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Determinants of Expropriation in the Oil Sector: A Theory and Evidence from Panel Data

  • Sergei Guriev

    (New Economic School (NES), Center for Economic and Financial Research (CEFIR), Center for Economic Policy Research (CEPR))

  • Konstantin Sonin


    (New Economic School (NES))

  • Anton Kolotilin



In this paper we study nationalizations in the oil industry around the world in 1960-2002. We show, both theoretically and empirically, that governments are more likely to nationalize when oil prices are high and when political institutions are weak. We consider a simple dynamic model of the interaction between a government and a foreign oil company. The government cannot commit to abstain from expropriation and the company cannot commit to pay high taxes. Even though nationalization is ine? cient it does occur in equilibrium when oil prices are high. The model?s predictions are consistent with the panel analysis of a comprehensive dataset on nationalizations in the oil industry since 1960. Nationalization is more likely to happen when oil prices are high and the quality of institutions is low even when controlling for country fixed effects.

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Paper provided by Center for Economic and Financial Research (CEFIR) in its series Working Papers with number w0115.

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Length: 28 pages
Date of creation: Dec 2007
Date of revision:
Handle: RePEc:cfr:cefirw:w0115
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  1. Pindyck, Robert S., 1998. "The long-run evolution of energy prices," Working papers WP 4044-98., Massachusetts Institute of Technology (MIT), Sloan School of Management.
  2. Acemoglu, Daron & Robinson, James A, 1999. "A Theory of Political Transitions," CEPR Discussion Papers 2277, C.E.P.R. Discussion Papers.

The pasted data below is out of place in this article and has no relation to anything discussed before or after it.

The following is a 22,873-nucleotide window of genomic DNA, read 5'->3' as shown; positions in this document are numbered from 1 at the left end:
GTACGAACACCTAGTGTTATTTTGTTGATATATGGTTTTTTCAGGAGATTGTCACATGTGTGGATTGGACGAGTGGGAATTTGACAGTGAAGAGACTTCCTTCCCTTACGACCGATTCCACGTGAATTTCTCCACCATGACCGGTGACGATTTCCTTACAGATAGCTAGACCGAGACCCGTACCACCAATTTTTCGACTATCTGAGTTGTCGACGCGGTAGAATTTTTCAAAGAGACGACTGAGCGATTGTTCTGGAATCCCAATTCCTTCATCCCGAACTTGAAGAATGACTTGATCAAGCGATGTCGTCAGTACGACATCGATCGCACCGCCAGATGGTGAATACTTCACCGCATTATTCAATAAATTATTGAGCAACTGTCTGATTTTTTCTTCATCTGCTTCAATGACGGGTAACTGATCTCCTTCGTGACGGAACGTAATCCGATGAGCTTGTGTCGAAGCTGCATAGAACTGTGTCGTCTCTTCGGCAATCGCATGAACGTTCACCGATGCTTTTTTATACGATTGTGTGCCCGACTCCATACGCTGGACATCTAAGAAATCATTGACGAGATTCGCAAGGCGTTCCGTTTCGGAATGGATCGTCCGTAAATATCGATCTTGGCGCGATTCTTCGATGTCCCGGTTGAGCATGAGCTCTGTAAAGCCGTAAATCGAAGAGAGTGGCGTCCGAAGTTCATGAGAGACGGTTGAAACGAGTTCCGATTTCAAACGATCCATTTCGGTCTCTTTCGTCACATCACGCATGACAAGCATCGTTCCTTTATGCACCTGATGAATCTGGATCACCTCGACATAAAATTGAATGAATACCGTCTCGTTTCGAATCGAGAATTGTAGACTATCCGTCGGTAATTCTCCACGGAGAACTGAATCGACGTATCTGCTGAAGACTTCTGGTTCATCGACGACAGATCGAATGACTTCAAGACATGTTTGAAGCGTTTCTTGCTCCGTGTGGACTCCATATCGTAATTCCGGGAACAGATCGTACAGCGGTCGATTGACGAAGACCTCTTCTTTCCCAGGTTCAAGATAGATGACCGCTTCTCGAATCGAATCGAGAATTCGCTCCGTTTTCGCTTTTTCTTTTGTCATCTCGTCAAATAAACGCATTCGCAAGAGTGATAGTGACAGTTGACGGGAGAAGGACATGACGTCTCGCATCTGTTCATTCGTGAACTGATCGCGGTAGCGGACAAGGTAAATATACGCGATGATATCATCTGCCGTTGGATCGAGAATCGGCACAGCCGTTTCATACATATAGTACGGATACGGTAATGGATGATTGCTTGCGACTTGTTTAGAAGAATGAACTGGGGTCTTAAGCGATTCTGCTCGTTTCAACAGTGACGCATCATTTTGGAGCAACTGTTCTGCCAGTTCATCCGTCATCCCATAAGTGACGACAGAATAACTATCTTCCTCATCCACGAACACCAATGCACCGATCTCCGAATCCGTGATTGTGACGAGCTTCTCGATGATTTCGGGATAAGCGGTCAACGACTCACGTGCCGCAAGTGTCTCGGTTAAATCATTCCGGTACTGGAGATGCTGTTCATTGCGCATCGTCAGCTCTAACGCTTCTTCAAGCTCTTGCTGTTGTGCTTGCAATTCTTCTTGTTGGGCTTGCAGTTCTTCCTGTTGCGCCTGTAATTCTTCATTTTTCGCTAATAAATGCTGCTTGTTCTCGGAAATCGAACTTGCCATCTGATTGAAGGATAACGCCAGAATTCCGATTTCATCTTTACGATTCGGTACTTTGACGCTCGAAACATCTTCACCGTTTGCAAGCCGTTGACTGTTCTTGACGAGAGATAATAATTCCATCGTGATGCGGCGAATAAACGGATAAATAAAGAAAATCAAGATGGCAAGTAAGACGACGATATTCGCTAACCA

3. Thomas, Jonathan P. & Worrall, Tim, 1990. "Foreign direct investment and the risk of expropriation," Kiel Working Papers 411, Kiel Institute for the World Economy (IfW).
  4. Moran, Theodore H., 1973. "Transnational Strategies of Protection and Defense by Multinational Corporations: Spreading the Risk and Raising the Cost for Nationalization in Natural Resources," International Organization, Cambridge University Press, vol. 27(02), pages 273-287, March.
  5. Jonathan Levin, 2000. "Relational Incentive Contracts," Working Papers 01002, Stanford University, Department of Economics.
  6. Kobrin, Stephen J., 1980. "Foreign enterprise and forced divestment in LDCs," International Organization, Cambridge University Press, vol. 34(01), pages 65-88, December.
  7. Glaeser, Edward L. & La Porta, Rafael & Lopez-de-Silanes, Florencio & Shleifer, Andrei, 2004. "Do Institutions Cause Growth?," Scholarly Articles 27867242, Harvard University Department of Economics.
  8. Bohn, Henning & Deacon, Robert, 1997. "Ownership Risk, Investment, and the Use of Natural Resources," Discussion Papers dp-97-20, Resources For the Future.
  9. George Baker & Robert Gibbons & Kevin J. Murphy, 1994. "Subjective Performance Measures in Optimal Incentive Contracts," The Quarterly Journal of Economics, Oxford University Press, vol. 109(4), pages 1125-1156.
  10. W. J. Henisz, 2000. "The Institutional Environment for Economic Growth," Economics and Politics, Wiley Blackwell, vol. 12(1), pages 1-31, 03.
  11. George Baker & Robert Gibbons & Kevin J. Murphy, 2002. "Relational Contracts and the Theory of the Firm," The Quarterly Journal of Economics, Oxford University Press, vol. 117(1), pages 39-84.
  12. Edward L. Glaeser & Rafael La Porta & Florencio Lopez-de-Silane & Andrei Shleifer, 2004. "Do Institutions Cause Growth?," NBER Working Papers 10568, National Bureau of Economic Research, Inc.
  13. Stephen J. Kobrin, 1985. "Diffusion as an Explanation of Oil Nationalization," Journal of Conflict Resolution, Peace Science Society (International), vol. 29(1), pages 3-32, March.
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